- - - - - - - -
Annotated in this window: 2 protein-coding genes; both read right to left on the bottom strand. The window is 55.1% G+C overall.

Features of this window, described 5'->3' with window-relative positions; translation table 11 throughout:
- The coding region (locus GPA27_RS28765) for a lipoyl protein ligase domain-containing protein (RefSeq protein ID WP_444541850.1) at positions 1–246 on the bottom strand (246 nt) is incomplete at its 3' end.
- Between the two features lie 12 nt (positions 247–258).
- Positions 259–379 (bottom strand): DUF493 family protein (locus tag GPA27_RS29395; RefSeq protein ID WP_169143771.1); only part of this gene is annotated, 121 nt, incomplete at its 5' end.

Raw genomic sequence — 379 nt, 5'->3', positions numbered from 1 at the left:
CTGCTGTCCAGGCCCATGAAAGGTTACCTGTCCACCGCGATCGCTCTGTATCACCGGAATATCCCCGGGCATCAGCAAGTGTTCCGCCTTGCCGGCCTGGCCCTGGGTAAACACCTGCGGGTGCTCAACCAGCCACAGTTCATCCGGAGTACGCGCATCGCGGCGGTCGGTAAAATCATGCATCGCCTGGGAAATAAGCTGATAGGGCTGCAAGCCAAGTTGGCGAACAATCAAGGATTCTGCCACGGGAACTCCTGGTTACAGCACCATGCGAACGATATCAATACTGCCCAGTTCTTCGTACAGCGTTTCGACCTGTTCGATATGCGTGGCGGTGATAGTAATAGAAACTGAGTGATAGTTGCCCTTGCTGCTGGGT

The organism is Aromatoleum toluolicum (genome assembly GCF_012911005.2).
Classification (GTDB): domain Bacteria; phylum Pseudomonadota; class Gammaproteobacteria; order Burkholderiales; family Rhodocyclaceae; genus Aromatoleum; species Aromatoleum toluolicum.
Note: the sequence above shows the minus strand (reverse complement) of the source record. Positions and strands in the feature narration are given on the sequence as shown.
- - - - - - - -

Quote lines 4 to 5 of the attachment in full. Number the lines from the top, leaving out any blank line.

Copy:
- Between the two features lie 12 nt (positions 247–258).
- Positions 259–379 (bottom strand): DUF493 family protein (locus tag GPA27_RS29395; RefSeq protein ID WP_169143771.1); only part of this gene is annotated, 121 nt, incomplete at its 5' end.